As someone who grew up watching low budget horror films on VHS and the Syfy network, I have a deep respect for those who can craft terrifying tales for little to no money. Given that horror, along with comedy, is one of the least financially impactful genres to make seeing lower end horror movies isn’t something new. I’m telling you all this because it’s far more interesting than either the plot or action of director D.J. Viola’s Tell Me How I Die.
The story of Tell Me How I Die, on paper, sounds like a really interesting concept that could have some serious potential. A bunch of college students sign up for a clinical drug program that’s hidden away in the mountains just before a large blizzard is about to roll through. Our protagonist Anna (Virginia Gardner) is desperate for money but still remains suspicious about putting anything that could cause adverse side effects into her body. Though this hardly stops her as she takes a drug that’s meant to enhance memory, but actually allows the hosts to see into the future, which instantly becomes problematic, thanks to a psychopathic killer stalking them and taking all of the test subjects out one by one.
If this sort of sounds like a mesh of Final Destination and virtually any horror movie involving college kids and a psychopath then you’re right. However, this is a genuinely fascinating concept that could have made for a great horror movie if the writing and pacing weren’t atrocious. Dialogue, outside of a few good jokes, is rigid and lifeless to the point where you might be rooting for the unknown killer. It doesn’t help that the acting outside of Gardner is one dimensional and lacks any sense of substance or depth. Each of these participants feel like they were ripped from a handbook of stereotypes and simply tossed into the movie.
The supporting characters themselves don’t help the movie as each one are either very wooden in their performances or outlandishly over acting. Dr. Jerrems (William Mapother) is a particularly good example of this as the actor only seems able to emote one expression regardless of what’s happening. Once you’ve figured out each character’s motives, personality, and basic ideology it can be incredibly easy to determine where they end up and what (if any) kind of moral road they’ll travel. Though don’t expect much when the film constantly tells you what’s going to happen to them anyway.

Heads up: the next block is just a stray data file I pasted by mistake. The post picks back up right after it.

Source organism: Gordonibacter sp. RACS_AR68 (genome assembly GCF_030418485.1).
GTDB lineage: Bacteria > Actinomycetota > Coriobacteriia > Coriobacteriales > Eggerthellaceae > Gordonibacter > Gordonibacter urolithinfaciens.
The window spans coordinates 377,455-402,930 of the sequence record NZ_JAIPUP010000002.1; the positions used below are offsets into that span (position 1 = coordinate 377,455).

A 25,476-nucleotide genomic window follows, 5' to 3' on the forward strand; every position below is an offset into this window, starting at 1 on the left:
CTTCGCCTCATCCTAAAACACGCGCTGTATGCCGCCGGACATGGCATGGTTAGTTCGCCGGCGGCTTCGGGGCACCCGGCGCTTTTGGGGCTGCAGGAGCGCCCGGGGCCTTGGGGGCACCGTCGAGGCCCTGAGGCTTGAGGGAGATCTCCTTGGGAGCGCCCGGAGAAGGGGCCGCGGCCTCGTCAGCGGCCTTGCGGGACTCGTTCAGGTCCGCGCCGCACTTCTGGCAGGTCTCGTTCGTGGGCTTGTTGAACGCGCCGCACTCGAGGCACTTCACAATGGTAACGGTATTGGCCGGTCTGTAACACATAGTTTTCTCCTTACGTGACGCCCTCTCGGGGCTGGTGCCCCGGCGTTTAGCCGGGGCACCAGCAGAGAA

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Even the one unique concept of seeing into the future is confusing, poorly thought out, and it feels like a complete afterthought. The problem with looking into the future constantly is that the movie loses a complete sense of time and acts as a poor excuse to try and dupe the audience into events that haven’t occurred. Now, this may be effective if it was used one or two times, but instead, Viola litters his movie with these moments. This all culminates into a borderline slapstick final showdown that feels so wholly out of place with the rest of the movie that is may be one of the worst climactic horror confrontations in history.
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Cinematography isn’t much better as Tell Me How I Die looks and feels like a film that was made for the early 2000 horror scene. You can tell by the annoying blue color filter that’s there for no other reason than to make the movie look darker. Also, the CGI effects look like they were ripped from this time period as well, with the snow looking particularly fake and cheesy. Now, I’m not saying I expect horror movies to have Batman v. Superman level of effects, but if you are going to use them for more than one principle shot they better work. Instead, they simply rip you out of a scene and end up removing all tension.
Though there isn’t a ton of tension, to begin with as the actual killing and stalking part of this movie is predictable, stale, and with the exception of one kill, lazy. For such a creative premise and eventually killer, the lack of unique or interesting kills feels like a missed opportunity. While the Final Destination movies are pretty bad in their own right, one of the best aspects has been the outrageous kills.Something like this can save an otherwise poorly written movie, but this is not the case at all.
Tell Me How I Die a disappointing movie that could have capitalized on its core concept, but instead, delivers a muddled experience. With boring characters, poor writing, a lame villain, and an utterly awful climax this horror movie fails to succeed on almost every level. Even though Gardner gives a decent performance, she is not enough to save this mess of a movie. Hopefully, Tell Me How I Die isn’t in anyone’s future.
- Gardner’s Performance
- Wasted Potential
- Bland and Cumbersome Writing
- Heavy Reliance on Gimmick
- Wooden Performances of Stereotypical Characters